MARGATE — You can’t miss the Devlin house when you drive down Jerome Avenue. It’s that house. You know the one.
“This is what you call a house of tradition,” said Debbie Lou Devlin, standing amid the balloons, surfboards and colorful flowers designed to evoke summer at the shore. “I’m the one that does all the holidays. You know how one person in every family does it? You’re lookin’ at ’em.”
The Devlin home is a bellwether of the seasons, changing from month to month to reflect the celebrations happening within — massive hearts for Valentine’s Day, giant leprechauns for St. Patrick’s Day, huge eggs for Easter. And that’s just the first half of the year, before the red, white and blue of July, the orange and black of October and the light-bedecked extravaganza that is December.
One might think that August, with its lack of holidays, might be a dry spot on the calendar, but no — the lawn is covered with such summer icons as a Margate lifeguard stand (complete with a sunbathing Santa), exotic surfboards, a real Boardwalk rolling chair, and even an image of Lucy the Elephant with a Sinatra-esque fedora.
“That was from last year for Lucy’s birthday,” Devlin said. “‘Old Blue Eyes is Back.’ ... And who could be a better lifeguard than Santa Claus, right?”
There’s also a mini-lifesaving boat painted with the Margate City Beach Patrol logo — so seaworthy, in fact, that it almost got away.
“Last Saturday in the rain, our boat took sail down Jerome Avenue,” said Devlin of the Aug. 11 flooding. “My next-door neighbor, Lynn Murphy, rescued the boat, pulled it back and put it in the driveway. She said, ‘Deb, the boat sails!’”
That wasn’t the first time this year that the weather affected the house. The June 30 thunderstorms made a mess of her Fourth of July setup, even downing three of her trees — now replaced by new plantings.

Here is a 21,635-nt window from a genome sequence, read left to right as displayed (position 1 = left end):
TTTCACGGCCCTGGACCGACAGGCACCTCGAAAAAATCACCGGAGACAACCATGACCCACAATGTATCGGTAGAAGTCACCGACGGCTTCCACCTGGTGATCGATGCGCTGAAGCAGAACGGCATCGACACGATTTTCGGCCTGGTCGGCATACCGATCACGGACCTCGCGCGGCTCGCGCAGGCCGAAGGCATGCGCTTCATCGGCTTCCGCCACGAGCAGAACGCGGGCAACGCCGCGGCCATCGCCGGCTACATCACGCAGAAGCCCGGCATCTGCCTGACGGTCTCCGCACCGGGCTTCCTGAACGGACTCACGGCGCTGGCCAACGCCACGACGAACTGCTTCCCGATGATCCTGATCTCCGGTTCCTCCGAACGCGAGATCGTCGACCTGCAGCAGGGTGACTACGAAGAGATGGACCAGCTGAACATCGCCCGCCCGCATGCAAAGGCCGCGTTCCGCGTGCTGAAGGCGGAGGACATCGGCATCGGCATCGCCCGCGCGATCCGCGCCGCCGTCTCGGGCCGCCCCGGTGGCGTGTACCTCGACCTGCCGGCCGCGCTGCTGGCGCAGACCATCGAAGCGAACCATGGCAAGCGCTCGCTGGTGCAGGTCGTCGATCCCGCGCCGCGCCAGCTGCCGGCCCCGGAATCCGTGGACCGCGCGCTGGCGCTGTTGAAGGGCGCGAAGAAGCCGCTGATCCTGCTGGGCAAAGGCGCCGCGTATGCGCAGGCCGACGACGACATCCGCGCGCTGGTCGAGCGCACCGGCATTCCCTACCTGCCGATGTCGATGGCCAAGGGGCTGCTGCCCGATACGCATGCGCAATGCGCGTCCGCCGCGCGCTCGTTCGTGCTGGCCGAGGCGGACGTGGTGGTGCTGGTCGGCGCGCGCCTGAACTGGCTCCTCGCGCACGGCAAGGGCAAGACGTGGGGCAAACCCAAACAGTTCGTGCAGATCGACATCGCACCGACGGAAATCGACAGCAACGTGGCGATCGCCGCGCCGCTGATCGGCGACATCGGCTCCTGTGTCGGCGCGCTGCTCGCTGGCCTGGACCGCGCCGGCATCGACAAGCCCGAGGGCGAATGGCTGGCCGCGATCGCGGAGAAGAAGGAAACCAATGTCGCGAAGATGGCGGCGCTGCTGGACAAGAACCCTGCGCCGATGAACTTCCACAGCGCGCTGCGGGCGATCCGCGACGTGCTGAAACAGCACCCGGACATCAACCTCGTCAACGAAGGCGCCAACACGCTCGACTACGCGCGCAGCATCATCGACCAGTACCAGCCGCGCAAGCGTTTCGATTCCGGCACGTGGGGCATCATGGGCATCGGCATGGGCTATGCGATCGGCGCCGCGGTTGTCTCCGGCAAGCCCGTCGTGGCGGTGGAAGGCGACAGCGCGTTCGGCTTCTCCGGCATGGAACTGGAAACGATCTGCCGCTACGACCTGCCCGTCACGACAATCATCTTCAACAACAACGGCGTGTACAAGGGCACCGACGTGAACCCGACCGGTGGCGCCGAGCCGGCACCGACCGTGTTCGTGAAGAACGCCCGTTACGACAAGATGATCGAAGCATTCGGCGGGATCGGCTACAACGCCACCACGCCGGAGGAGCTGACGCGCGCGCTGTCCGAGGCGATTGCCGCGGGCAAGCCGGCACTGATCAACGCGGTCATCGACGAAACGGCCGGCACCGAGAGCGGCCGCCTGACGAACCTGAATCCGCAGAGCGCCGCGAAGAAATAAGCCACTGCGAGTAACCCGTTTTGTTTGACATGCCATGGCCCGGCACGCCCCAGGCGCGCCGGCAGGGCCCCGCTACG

“Within three days, we started to clean up,” she said. “I don’t know how many people stopped to say, ‘Thank God, I don’t know if you would continue doing this.’”
The holiday themes aren’t just a static display, either. The annual egg hunt has been going on for 27 years, she said, with the last one featuring 500 eggs over five lots.
“Halloween is very big here,” Devlin added. “We have a spooky house outside. And the annual Christmas party is mobbed. ... You don’t know how many people come and use this as (backgrounds for) their Christmas cards.”
So popular are the various events, she said, that a few people seem to be a bit confused.
“A nice couple pulls up in front of the house,” she recalled, “and they ask, ‘Where’s the ticket booth? We want to come in.’”
The Devlins have had a long and colorful history on Absecon Island, with Devlin’s late husband, Ed, having owned the Irene’s stores on the Atlantic City Boardwalk for 60 years. Known as “The Baron of the Boardwalk,” he was even honored with Edward A. Devlin Jr. Day by then-Mayor Jim Whelan in 2001.
As a surprise for her husband, Devlin commissioned artist Linda Wexler to paint an extravagantly detailed mural on their kitchen wall, featuring Atlantic City landmarks such as the Steeplechase and Steel piers, the Traymore Hotel, the White House Sub Shop and the Absecon Lighthouse.
The mural also includes likenesses of her and her husband as youths with their families, walking the boards in their Sunday finest.
“This was normal dress for Easter on the Boardwalk,” pointing to the portrait of her husband, his sister and their father.
Beneath an image of the 500 Club marquee, a visitor can glimpse what appears to be a stone-walled grotto through an open door. Inside is a collection of plaques honoring the Devlins, a ’50s-style jukebox, a karaoke machine and a “Boardwalk Empire” poster.
“This is the game room,” Devlin said. “It’s that kind of house, a house filled with people.”
Behind the full bar off to the left was hundreds of tiny liquor bottles, part of the family’s collection. As she stood in front of every kind of alcohol imaginable, she joked, “I don’t drink, so ...”
Then there are the dog biscuits available for whoever asks, the calendars featuring each month’s decorations, the prop with cutouts for heads that people can put their heads through and take pictures. And Devlin goes beyond just her home, serving on the Margate Beautification Committee and the Atlantic City Boardwalk Committee.
“I think people should give back,” she said. “If more people gave back, it would be a better world.”
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